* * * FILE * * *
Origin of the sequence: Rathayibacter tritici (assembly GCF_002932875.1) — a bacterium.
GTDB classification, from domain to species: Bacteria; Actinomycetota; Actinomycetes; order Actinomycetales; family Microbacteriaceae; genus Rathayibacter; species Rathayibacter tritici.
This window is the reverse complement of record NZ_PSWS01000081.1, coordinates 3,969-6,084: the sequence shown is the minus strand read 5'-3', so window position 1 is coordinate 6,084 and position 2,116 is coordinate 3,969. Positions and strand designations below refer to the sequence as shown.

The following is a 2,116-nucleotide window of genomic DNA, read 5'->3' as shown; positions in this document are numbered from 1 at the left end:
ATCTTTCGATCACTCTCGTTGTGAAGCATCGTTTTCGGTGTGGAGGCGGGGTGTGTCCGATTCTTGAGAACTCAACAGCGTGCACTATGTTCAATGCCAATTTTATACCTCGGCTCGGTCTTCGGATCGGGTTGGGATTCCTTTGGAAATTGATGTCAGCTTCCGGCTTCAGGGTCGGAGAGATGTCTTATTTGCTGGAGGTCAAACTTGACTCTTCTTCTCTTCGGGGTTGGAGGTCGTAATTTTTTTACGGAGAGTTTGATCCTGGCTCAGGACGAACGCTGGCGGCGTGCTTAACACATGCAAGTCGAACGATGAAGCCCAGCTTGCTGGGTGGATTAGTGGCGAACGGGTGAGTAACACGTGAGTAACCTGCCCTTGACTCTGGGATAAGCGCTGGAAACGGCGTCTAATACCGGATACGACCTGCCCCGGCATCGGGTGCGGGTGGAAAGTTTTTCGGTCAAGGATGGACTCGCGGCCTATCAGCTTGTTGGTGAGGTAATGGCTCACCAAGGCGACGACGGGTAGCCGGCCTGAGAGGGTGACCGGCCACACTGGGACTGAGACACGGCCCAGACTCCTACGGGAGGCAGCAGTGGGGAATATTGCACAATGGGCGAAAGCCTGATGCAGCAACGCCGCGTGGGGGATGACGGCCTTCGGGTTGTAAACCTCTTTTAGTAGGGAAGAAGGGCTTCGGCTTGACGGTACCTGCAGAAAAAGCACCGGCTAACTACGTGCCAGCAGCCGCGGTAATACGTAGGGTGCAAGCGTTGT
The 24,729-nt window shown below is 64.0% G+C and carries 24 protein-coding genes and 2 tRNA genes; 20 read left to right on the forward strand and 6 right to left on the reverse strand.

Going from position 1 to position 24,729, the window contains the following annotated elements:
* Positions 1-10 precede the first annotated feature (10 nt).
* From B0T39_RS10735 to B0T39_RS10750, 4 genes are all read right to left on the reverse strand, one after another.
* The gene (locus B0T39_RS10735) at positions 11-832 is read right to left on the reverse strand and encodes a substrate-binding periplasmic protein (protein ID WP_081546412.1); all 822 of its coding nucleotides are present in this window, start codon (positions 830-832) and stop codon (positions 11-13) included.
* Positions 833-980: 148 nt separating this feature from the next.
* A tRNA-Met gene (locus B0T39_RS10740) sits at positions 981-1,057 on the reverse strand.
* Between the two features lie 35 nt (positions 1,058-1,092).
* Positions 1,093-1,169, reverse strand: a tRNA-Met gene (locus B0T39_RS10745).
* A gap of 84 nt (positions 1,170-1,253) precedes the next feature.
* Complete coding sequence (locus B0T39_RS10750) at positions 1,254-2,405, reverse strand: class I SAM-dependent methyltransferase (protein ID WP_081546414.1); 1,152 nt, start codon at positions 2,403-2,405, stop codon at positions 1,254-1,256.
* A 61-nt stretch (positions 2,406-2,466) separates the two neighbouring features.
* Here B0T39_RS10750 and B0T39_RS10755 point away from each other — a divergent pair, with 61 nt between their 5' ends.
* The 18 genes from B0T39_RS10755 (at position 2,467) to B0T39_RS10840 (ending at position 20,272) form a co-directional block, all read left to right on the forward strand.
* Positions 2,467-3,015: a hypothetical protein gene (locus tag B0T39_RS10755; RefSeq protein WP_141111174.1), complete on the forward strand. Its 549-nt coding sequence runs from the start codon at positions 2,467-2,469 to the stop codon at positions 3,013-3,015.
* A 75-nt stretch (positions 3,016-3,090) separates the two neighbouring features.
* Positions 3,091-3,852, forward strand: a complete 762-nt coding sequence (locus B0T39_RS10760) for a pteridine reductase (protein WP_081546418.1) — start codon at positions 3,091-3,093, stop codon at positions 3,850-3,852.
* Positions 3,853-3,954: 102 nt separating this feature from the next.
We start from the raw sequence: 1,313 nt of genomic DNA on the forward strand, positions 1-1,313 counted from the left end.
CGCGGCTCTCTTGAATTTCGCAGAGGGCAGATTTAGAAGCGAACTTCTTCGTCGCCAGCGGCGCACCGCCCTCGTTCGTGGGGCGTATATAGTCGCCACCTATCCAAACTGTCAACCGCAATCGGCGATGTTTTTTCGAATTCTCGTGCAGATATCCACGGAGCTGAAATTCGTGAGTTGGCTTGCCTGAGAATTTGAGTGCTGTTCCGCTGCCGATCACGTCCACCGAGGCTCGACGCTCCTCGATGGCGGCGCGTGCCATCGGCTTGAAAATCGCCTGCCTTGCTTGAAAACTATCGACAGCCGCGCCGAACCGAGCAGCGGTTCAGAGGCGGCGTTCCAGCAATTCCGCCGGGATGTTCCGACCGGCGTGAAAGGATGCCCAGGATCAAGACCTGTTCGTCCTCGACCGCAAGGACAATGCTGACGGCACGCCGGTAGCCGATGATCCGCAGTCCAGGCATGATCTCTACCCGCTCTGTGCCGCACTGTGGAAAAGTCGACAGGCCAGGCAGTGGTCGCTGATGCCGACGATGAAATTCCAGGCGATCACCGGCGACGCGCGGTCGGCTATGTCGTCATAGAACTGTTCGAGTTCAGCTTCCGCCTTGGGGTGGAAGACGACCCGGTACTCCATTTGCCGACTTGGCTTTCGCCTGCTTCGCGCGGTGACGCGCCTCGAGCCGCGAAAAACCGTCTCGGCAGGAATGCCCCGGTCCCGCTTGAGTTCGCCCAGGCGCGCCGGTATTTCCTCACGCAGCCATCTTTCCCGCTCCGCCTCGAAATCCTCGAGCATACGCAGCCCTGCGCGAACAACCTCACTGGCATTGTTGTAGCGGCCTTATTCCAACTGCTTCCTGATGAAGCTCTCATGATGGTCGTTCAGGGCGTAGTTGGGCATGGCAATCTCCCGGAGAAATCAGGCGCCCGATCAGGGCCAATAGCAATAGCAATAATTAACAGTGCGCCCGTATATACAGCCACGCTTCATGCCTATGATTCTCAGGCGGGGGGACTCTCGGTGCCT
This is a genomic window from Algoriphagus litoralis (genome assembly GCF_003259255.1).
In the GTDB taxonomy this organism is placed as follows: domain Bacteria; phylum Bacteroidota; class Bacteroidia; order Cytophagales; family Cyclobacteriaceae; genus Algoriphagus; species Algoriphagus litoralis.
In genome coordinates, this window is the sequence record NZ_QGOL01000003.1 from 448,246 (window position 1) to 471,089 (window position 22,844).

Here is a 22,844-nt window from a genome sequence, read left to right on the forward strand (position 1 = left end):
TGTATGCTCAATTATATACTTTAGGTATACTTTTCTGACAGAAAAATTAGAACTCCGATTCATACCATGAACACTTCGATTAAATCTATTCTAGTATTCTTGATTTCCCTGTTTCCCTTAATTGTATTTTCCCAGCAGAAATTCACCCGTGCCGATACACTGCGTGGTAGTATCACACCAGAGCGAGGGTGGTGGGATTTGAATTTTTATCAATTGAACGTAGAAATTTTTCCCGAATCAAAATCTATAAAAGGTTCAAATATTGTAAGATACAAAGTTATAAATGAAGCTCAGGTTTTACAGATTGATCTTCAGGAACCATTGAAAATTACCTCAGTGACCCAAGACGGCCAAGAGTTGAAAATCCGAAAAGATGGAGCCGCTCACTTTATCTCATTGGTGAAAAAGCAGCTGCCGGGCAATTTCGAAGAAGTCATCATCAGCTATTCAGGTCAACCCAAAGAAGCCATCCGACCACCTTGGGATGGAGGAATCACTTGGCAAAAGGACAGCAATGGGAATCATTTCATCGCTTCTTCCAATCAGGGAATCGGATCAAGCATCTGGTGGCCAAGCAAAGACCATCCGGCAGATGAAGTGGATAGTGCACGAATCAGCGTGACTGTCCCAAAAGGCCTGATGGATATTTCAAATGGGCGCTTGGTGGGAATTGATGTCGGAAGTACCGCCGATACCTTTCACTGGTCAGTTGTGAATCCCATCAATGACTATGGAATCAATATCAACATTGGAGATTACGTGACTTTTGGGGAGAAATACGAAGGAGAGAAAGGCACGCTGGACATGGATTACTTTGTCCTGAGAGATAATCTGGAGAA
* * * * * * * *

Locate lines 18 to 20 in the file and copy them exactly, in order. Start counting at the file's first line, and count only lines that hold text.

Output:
* Here B0T39_RS10750 and B0T39_RS10755 point away from each other — a divergent pair, with 61 nt between their 5' ends.
* The 18 genes from B0T39_RS10755 (at position 2,467) to B0T39_RS10840 (ending at position 20,272) form a co-directional block, all read left to right on the forward strand.
* Positions 2,467-3,015: a hypothetical protein gene (locus tag B0T39_RS10755; RefSeq protein WP_141111174.1), complete on the forward strand. Its 549-nt coding sequence runs from the start codon at positions 2,467-2,469 to the stop codon at positions 3,013-3,015.